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Real Time Physics

This is the official site of the Siggraph 2008 class "Real Time Physics"


Physical simulations have become an important component of computer games. In next-generation games, players expect to see fully dynamic and destructible worlds, and this requires fast and stable simulation methods. In this class, lecturers who have made significant contributions in simulation methods present a wide spectrum of state-of-the-art methods for real-time simulation of rigid and deformable solids, and smoke and liquid simulation. In addition to the underlying physical equations, they present practical simulation methods and algorithms that will help physical-simulation developers and game developers apply these techniques properly.


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Selected References


Matthias Mülller-Fischer (Organizer)
Matthias Müller-Fischer received his PhD in atomistic simulation of dense polymer systems in 1999 from ETH Zürich. During his post-doc with the MIT Computer Graphics Group (1999-2001), he changed fields to macroscopic physically based simulations. He has published papers on particle-based water simulation and visualization, finite element-based soft bodies, cloth simulation, and fracture simulation. In 2002, he co-founded the game middleware company NovodeX (acquired in 2004 by AGEIA), where he was head of research and responsible for extension of the physics simulation library PhysX by innovative new features. He has been head of the PhysX research team of NVIDIA since that company acquired AGEIA Technologies, Inc. in early 2008.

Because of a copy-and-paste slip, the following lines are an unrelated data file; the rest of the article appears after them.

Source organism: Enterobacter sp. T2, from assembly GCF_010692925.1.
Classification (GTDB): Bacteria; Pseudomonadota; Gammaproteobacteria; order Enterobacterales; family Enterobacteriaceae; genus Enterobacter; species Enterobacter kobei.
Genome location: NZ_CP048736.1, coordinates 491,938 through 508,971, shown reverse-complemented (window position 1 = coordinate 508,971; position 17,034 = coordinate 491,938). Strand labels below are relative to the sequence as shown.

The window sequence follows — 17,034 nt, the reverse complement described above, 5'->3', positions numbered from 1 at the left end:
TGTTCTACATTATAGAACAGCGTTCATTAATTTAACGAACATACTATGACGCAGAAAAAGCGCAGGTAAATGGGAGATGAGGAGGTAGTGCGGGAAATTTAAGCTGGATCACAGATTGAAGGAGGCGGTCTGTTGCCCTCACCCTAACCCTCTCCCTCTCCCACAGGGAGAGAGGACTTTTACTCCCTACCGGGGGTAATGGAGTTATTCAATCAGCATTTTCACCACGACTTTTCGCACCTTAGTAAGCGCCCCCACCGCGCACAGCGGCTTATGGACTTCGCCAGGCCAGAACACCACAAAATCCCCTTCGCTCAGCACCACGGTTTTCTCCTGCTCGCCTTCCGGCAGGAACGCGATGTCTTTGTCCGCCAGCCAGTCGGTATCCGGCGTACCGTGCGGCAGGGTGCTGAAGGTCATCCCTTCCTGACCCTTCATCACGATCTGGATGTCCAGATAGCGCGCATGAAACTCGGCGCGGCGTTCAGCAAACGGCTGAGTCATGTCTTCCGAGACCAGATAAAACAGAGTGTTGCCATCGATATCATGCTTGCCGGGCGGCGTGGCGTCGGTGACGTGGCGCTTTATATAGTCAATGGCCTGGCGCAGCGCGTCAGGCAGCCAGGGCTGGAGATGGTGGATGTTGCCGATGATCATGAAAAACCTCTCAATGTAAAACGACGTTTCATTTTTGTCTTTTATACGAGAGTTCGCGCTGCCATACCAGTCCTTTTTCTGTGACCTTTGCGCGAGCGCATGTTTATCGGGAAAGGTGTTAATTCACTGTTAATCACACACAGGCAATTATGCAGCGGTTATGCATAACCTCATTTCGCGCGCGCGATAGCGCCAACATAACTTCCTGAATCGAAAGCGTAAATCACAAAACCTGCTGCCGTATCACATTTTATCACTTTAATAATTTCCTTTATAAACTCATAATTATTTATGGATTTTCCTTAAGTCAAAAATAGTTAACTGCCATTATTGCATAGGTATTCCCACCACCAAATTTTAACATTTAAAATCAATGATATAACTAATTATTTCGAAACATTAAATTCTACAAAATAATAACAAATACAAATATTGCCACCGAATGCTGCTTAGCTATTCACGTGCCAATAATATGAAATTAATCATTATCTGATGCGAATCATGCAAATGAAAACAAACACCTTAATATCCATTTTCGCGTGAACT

Doug James
Doug James holds three degrees in applied mathematics, including a PhD from the University of British Columbia in 2001. In 2002, he joined the School of Computer Science at Carnegie Mellon University as an assistant professor. In 2006, he became associate professor of computer science at Cornell University. His research interests are physically based animation, computational geometry, scientific computing, reduced-order modeling, and multi-sensory digital physics (including physics-based sound and haptic force-feedback rendering). He is a National Science Foundation CAREER awardee and a fellow of the Alfred P. Sloan Foundation.

Jos Stam
Jos Stam received dual BSc degrees in computer science and mathematics from the Université de Genève, and a MSc and Phd in computer science from the University of Toronto. After a postdoc in France and Finland, he joined Alias|wavefront (now Autodesk). His research spans several areas of computer graphics: natural phenomena, physics-based simulation, rendering, and surface modeling. He has published papers and participated in seven SIGGRAPH courses on on all of these topics. He received the SIGGRAPH Technical Achievement Award and has two Academy Awards for his contributions to the film industry.

Nils Thuerey
Nils Thuerey is a post-doctoral researcher at the Computer Graphics Laboratory at ETH Zürich. In March 2007, he received his PhD (summa cum laude) in computer science from Friedrich-Alexander-Universität Erlangen-Nürnberg. He has worked in the field of high-performance fluid simulations with free surfaces using, among others, lattice-Boltzmannn methods. In addition, he has worked on the topic of real-time fluid simulations using height-field approaches, such as shallow-water equations, in collaboration with the AGEIA research group.